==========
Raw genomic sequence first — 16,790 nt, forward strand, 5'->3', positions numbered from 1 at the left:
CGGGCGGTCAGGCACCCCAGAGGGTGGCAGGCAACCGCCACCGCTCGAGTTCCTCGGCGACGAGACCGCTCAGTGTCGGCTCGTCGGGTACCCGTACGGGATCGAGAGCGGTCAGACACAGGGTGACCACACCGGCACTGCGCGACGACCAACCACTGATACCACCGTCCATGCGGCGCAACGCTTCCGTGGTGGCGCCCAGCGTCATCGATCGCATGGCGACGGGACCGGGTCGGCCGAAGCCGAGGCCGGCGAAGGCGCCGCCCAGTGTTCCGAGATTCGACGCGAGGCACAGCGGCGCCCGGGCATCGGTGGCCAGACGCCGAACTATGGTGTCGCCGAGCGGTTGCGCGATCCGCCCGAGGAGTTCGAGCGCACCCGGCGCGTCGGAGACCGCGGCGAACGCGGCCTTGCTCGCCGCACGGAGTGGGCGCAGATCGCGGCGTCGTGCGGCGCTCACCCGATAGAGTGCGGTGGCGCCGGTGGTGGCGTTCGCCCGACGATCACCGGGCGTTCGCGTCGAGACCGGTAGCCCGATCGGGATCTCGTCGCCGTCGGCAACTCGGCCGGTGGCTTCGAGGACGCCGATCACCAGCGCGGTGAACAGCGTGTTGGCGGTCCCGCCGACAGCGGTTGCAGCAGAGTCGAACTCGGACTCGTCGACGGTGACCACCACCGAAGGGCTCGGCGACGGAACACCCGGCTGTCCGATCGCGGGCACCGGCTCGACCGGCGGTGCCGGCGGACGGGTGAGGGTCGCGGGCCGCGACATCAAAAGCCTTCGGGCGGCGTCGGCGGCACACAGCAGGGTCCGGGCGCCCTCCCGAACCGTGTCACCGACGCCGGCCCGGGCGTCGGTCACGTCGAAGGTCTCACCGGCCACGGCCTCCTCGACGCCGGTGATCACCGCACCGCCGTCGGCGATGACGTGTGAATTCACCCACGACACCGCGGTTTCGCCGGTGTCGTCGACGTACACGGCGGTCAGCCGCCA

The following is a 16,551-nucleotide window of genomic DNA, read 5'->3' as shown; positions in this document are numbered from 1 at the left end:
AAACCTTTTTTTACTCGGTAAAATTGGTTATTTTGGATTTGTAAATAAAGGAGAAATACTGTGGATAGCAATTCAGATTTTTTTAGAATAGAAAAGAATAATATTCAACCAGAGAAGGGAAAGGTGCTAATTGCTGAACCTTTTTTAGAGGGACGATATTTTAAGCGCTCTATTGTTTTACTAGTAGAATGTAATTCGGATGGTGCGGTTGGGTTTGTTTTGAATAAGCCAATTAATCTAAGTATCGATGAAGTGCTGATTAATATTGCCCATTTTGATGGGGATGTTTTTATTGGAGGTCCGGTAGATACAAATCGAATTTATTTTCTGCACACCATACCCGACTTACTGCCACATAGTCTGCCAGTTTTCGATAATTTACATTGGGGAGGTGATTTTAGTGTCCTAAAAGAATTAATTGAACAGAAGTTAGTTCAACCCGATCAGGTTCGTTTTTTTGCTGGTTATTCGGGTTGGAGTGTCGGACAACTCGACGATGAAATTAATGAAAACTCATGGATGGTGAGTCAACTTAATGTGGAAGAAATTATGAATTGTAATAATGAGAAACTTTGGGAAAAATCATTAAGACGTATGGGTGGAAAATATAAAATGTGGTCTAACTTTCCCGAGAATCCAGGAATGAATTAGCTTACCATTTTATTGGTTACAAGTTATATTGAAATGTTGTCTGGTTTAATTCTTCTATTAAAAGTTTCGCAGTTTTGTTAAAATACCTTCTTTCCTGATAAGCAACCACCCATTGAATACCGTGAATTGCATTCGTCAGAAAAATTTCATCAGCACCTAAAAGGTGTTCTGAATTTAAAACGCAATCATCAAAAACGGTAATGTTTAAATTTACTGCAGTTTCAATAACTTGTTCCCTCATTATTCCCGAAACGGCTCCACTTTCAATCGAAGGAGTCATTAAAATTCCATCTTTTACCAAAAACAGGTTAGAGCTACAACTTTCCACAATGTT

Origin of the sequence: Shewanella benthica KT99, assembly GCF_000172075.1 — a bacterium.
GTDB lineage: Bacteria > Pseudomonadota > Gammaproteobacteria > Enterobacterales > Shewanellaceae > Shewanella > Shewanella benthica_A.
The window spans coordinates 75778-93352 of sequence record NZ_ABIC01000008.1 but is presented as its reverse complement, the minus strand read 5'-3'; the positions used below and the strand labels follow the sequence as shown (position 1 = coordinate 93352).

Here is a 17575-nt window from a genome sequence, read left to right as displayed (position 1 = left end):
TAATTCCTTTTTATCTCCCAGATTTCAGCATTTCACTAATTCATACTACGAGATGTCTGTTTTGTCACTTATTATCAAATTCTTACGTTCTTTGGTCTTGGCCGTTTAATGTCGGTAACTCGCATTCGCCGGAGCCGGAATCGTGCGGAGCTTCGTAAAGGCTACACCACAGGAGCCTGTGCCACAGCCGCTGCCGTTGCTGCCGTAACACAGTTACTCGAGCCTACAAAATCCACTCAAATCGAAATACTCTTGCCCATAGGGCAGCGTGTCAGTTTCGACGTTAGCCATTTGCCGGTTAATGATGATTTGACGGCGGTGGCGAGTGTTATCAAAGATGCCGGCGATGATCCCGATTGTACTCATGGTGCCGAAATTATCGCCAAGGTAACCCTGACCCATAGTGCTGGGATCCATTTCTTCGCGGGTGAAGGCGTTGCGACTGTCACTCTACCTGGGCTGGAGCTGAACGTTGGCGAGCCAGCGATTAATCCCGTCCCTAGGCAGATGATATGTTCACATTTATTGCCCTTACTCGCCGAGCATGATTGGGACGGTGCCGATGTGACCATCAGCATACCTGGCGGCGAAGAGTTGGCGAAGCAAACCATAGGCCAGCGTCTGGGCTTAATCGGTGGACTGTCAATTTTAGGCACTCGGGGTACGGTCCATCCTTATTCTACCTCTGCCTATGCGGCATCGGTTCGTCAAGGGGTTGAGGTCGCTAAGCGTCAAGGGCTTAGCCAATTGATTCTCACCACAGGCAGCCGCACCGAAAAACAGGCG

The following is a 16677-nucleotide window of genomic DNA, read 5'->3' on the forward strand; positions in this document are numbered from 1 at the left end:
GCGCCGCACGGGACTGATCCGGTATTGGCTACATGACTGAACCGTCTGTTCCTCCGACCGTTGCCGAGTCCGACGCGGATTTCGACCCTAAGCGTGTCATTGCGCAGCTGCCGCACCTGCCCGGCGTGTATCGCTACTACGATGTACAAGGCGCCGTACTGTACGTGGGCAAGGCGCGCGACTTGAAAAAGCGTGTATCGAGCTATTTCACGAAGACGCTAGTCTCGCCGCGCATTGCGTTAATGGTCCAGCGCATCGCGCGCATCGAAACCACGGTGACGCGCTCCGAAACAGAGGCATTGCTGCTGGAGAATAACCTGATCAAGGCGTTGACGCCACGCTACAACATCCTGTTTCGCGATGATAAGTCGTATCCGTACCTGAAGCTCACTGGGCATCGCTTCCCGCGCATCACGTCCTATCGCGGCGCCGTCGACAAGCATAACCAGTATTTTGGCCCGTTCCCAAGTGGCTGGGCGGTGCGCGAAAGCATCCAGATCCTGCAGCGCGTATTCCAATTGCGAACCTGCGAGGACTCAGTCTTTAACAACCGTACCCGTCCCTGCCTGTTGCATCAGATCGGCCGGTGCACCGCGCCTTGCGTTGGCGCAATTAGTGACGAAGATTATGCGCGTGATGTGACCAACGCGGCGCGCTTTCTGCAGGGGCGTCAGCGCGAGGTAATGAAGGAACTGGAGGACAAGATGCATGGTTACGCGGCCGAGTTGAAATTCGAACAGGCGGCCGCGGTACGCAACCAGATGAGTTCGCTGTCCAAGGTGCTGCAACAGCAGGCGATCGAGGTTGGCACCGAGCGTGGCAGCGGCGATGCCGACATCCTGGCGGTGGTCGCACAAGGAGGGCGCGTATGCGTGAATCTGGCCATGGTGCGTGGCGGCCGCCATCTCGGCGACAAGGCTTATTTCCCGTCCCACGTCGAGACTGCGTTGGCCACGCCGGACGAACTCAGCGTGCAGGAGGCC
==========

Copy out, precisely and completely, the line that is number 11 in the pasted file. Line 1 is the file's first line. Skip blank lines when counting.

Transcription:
GCGCCGCACGGGACTGATCCGGTATTGGCTACATGACTGAACCGTCTGTTCCTCCGACCGTTGCCGAGTCCGACGCGGATTTCGACCCTAAGCGTGTCATTGCGCAGCTGCCGCACCTGCCCGGCGTGTATCGCTACTACGATGTACAAGGCGCCGTACTGTACGTGGGCAAGGCGCGCGACTTGAAAAAGCGTGTATCGAGCTATTTCACGAAGACGCTAGTCTCGCCGCGCATTGCGTTAATGGTCCAGCGCATCGCGCGCATCGAAACCACGGTGACGCGCTCCGAAACAGAGGCATTGCTGCTGGAGAATAACCTGATCAAGGCGTTGACGCCACGCTACAACATCCTGTTTCGCGATGATAAGTCGTATCCGTACCTGAAGCTCACTGGGCATCGCTTCCCGCGCATCACGTCCTATCGCGGCGCCGTCGACAAGCATAACCAGTATTTTGGCCCGTTCCCAAGTGGCTGGGCGGTGCGCGAAAGCATCCAGATCCTGCAGCGCGTATTCCAATTGCGAACCTGCGAGGACTCAGTCTTTAACAACCGTACCCGTCCCTGCCTGTTGCATCAGATCGGCCGGTGCACCGCGCCTTGCGTTGGCGCAATTAGTGACGAAGATTATGCGCGTGATGTGACCAACGCGGCGCGCTTTCTGCAGGGGCGTCAGCGCGAGGTAATGAAGGAACTGGAGGACAAGATGCATGGTTACGCGGCCGAGTTGAAATTCGAACAGGCGGCCGCGGTACGCAACCAGATGAGTTCGCTGTCCAAGGTGCTGCAACAGCAGGCGATCGAGGTTGGCACCGAGCGTGGCAGCGGCGATGCCGACATCCTGGCGGTGGTCGCACAAGGAGGGCGCGTATGCGTGAATCTGGCCATGGTGCGTGGCGGCCGCCATCTCGGCGACAAGGCTTATTTCCCGTCCCACGTCGAGACTGCGTTGGCCACGCCGGACGAACTCAGCGTGCAGGAGGCC